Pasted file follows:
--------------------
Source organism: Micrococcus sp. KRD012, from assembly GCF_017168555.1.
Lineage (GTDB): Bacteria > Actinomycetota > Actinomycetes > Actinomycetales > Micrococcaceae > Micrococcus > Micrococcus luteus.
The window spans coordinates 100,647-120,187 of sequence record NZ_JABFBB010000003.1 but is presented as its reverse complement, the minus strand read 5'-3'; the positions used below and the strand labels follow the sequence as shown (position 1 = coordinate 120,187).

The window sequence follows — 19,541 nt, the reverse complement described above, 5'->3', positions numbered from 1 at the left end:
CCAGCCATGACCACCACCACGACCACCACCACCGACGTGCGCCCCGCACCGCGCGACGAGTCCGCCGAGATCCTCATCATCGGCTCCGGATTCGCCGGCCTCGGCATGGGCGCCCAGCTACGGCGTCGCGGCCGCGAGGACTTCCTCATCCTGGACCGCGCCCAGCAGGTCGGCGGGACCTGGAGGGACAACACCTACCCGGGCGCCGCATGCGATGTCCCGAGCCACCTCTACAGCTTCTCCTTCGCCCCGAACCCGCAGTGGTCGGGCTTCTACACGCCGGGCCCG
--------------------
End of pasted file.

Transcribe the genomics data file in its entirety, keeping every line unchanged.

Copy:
Source organism: Micrococcus sp. KRD012, from assembly GCF_017168555.1.
Lineage (GTDB): Bacteria > Actinomycetota > Actinomycetes > Actinomycetales > Micrococcaceae > Micrococcus > Micrococcus luteus.
The window spans coordinates 100,647-120,187 of sequence record NZ_JABFBB010000003.1 but is presented as its reverse complement, the minus strand read 5'-3'; the positions used below and the strand labels follow the sequence as shown (position 1 = coordinate 120,187).

The window sequence follows — 19,541 nt, the reverse complement described above, 5'->3', positions numbered from 1 at the left end:
CCAGCCATGACCACCACCACGACCACCACCACCGACGTGCGCCCCGCACCGCGCGACGAGTCCGCCGAGATCCTCATCATCGGCTCCGGATTCGCCGGCCTCGGCATGGGCGCCCAGCTACGGCGTCGCGGCCGCGAGGACTTCCTCATCCTGGACCGCGCCCAGCAGGTCGGCGGGACCTGGAGGGACAACACCTACCCGGGCGCCGCATGCGATGTCCCGAGCCACCTCTACAGCTTCTCCTTCGCCCCGAACCCGCAGTGGTCGGGCTTCTACACGCCGGGCCCG